Punjab CM inaugurates Jallianwala Bagh memorial park in Amritsar on Independence day eve



Punjab CM inaugurates Jallianwala Bagh memorial park in Amritsar on Independence day eve

Punjab Chief Minister Amarinder Singh on Saturday inaugurated Jallianwala Bagh Centenary Memorial Park. It has been set up in the memory of all those who died in the massacre of April 13, 1919.

The CM dedicated the memorial to the people of Punjab, saying this second memorial at the site of the gory massacre is a tribute to all those unknown martyrs who laid down their lives during the Jallianwala Bagh massacre.

Nobody knows the exact number of lives lost, although the DC office has the names of only 488 who fell to the bullets of the British led by General Dyer, who fired on the orders of the then Governor of Punjab, Michael O’ Dwyer, said the CM.

The CM said with 1,250 bullets fired on that day, the number would actually have run in thousands. The memorial has been built over 1.5 acres at a cost of Rs 3.5 crore at Amrit Anand Park, Ranjit Avenue.

Soil from villages around the state was brought to the site for the construction of the memorial to fill up the space below the sacred platform as a befitting tribute to them.

The CM said a special research team of historians and research scholars has been constituted by Guru Nanak Dev University to carry out research on martyrs of Jallianwala Bagh and freedom fighters who were imprisoned at Cellular Jail, Port Blair.

Once the research is complete, names of more martyrs may be discovered, he said, adding that sufficient space has been kept on the columns of the memorial to incorporate more names in the future.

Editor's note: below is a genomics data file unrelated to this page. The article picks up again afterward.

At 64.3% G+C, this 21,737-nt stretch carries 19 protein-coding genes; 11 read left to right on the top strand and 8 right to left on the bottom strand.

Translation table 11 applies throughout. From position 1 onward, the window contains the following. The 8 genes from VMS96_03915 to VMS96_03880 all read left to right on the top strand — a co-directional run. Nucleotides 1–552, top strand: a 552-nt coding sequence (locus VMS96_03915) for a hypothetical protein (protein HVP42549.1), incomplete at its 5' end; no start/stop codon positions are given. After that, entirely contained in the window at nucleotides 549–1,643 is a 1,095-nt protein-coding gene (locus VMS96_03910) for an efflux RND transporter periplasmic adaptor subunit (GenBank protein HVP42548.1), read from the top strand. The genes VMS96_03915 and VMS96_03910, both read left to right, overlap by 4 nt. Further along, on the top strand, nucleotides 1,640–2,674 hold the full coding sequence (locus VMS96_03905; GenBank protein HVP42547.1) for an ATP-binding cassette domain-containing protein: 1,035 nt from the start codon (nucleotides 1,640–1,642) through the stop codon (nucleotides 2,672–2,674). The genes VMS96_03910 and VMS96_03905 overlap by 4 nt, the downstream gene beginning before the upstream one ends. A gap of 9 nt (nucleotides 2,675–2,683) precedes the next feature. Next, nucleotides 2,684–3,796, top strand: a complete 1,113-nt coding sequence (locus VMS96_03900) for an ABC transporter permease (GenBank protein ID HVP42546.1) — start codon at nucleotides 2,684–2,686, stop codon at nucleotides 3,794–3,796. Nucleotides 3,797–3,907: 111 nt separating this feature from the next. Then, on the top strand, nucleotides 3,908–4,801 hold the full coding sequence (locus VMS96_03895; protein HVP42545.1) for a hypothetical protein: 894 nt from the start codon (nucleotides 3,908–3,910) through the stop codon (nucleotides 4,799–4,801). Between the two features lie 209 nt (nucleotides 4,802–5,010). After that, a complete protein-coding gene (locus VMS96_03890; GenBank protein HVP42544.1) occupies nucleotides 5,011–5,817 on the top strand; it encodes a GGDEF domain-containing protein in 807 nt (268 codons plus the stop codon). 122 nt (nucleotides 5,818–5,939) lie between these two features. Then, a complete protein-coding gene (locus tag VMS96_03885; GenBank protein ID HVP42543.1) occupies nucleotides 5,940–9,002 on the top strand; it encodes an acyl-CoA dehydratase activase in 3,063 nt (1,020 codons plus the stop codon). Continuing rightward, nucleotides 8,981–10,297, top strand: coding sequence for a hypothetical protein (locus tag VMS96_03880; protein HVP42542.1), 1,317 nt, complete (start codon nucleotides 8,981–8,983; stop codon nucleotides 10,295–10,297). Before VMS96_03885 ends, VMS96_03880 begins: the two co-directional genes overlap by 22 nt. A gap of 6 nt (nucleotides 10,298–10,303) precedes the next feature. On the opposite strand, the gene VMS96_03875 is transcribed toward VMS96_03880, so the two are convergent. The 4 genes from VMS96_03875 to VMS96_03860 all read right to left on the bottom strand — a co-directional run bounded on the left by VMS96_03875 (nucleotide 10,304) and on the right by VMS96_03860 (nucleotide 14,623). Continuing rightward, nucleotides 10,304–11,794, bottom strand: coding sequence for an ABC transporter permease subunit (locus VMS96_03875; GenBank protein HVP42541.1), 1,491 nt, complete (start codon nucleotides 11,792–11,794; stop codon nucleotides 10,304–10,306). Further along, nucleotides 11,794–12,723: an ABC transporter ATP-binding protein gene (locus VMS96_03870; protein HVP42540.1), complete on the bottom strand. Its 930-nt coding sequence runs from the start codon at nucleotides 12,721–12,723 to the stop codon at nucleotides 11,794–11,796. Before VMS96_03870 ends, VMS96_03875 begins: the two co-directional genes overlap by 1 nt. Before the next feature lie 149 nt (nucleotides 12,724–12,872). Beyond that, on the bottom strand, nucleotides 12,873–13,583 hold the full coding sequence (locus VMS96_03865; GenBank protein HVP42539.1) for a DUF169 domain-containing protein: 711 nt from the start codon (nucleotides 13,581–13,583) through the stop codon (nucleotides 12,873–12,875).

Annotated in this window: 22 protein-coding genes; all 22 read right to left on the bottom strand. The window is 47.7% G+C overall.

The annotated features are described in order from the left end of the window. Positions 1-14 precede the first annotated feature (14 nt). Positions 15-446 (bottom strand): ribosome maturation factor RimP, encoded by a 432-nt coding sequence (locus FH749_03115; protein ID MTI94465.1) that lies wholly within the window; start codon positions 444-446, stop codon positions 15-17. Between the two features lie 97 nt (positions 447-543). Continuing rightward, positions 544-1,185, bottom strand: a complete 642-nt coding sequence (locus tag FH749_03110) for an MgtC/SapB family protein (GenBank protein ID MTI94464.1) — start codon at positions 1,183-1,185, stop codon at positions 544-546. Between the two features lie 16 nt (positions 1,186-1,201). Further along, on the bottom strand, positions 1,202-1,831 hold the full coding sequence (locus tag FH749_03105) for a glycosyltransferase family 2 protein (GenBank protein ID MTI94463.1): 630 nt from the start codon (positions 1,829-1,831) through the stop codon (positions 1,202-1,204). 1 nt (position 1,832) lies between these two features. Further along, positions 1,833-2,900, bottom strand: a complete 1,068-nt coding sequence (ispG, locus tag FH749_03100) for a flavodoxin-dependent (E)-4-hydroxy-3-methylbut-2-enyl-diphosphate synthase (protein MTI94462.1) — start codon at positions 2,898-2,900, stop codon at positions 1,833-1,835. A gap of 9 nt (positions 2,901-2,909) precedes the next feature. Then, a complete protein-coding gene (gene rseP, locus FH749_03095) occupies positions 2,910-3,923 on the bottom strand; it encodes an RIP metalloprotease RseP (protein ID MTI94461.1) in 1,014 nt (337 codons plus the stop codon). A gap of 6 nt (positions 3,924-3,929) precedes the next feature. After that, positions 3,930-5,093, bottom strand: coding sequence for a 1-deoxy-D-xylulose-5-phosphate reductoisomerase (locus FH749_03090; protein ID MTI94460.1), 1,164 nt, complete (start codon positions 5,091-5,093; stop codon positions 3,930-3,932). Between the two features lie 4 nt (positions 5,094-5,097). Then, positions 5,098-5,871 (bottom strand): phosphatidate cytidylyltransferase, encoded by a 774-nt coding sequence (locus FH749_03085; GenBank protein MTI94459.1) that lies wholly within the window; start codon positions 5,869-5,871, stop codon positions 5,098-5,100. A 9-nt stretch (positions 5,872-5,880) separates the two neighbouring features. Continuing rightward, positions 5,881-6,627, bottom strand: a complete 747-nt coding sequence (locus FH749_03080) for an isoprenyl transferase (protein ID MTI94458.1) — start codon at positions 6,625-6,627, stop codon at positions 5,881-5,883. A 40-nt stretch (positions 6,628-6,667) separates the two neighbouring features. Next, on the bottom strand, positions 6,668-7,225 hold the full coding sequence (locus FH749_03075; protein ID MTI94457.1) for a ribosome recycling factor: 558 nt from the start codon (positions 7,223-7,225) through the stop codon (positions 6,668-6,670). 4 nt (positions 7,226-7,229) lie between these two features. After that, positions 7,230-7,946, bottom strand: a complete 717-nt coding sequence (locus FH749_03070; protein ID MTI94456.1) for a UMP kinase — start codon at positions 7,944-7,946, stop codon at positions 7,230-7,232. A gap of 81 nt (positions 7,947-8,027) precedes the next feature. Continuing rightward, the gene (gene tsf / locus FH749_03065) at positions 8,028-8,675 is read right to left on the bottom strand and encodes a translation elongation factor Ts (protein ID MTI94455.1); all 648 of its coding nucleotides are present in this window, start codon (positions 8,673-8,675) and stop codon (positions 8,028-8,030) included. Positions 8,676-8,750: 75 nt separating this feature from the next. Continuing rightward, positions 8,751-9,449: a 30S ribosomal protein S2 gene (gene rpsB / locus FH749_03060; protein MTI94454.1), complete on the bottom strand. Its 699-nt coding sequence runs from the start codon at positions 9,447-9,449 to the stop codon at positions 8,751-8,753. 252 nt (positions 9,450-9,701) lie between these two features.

Currently, names of the officially known 488 martyrs have been inscribed on the black and grey granite stone walls of the memorial. On the occasion, the CM paid floral tributes to the unsung heroes and honored 29 family members of the martyrs who died in the massacre.

The newly inaugurated memorial consists of five white stone pillars rising upwards. The pillars symbolize the spirit of the martyrs rising towards the sky. Different heights of the five pillars correspond to various age groups of martyrs, children, teenagers, youth, middle-aged and the elderly.

They also signify the five fingers of the hand and the cohesive power of the martyrs who sacrificed their lives for the nation.

The white color of the stone is a symbol of the purity of their sacrifice. The central black stone on a circular platform from where these pillars arise symbolizes the empty space and the void created by the sacrifice of these martyrs.

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